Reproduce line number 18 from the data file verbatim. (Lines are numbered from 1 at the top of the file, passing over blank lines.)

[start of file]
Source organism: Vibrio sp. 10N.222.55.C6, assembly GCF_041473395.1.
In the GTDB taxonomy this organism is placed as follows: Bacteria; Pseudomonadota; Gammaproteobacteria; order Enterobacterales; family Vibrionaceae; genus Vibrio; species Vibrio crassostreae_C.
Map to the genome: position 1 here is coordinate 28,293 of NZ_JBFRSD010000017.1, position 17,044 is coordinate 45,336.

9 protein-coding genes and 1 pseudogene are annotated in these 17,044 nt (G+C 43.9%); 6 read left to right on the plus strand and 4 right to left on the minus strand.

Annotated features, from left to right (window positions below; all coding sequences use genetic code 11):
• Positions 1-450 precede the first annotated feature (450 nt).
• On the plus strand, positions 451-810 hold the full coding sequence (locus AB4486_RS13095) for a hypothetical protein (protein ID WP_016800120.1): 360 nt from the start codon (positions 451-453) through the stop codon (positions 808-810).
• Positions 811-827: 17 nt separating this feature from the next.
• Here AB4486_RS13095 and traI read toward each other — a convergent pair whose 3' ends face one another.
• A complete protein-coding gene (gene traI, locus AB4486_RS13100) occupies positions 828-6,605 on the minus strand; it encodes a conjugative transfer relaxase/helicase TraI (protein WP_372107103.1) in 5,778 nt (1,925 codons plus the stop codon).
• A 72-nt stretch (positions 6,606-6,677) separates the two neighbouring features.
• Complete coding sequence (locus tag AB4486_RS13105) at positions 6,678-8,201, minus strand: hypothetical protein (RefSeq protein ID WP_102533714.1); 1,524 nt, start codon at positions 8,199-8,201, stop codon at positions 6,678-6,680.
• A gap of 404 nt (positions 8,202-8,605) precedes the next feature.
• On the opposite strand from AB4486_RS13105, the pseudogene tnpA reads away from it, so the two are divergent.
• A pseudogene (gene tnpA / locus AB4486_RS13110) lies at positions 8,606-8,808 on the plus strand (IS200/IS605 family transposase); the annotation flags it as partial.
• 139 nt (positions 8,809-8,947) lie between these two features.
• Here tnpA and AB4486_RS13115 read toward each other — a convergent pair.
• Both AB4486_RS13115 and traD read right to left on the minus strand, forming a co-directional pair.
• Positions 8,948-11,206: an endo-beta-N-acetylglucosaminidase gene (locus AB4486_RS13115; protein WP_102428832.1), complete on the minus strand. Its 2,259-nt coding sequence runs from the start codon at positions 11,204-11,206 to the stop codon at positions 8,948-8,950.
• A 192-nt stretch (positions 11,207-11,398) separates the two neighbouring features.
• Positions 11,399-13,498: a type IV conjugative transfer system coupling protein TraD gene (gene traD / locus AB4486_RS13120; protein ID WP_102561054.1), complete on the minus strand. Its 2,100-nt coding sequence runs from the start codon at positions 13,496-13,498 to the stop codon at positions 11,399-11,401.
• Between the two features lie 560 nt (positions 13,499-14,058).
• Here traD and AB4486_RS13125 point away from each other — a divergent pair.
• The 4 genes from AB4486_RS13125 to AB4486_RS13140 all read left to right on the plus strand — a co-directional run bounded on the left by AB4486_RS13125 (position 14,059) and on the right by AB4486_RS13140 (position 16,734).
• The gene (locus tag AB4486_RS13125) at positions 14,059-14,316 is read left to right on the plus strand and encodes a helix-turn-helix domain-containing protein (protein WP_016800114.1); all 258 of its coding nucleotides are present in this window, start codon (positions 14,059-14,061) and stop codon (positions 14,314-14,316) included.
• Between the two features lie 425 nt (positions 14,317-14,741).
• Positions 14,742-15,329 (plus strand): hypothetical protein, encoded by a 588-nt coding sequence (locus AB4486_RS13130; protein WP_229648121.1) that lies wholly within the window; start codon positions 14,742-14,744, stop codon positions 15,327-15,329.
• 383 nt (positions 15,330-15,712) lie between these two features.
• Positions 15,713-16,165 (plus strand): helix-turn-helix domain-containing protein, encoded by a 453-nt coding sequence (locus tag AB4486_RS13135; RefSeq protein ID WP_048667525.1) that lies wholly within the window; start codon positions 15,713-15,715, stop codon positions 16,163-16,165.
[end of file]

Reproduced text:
• Both AB4486_RS13115 and traD read right to left on the minus strand, forming a co-directional pair.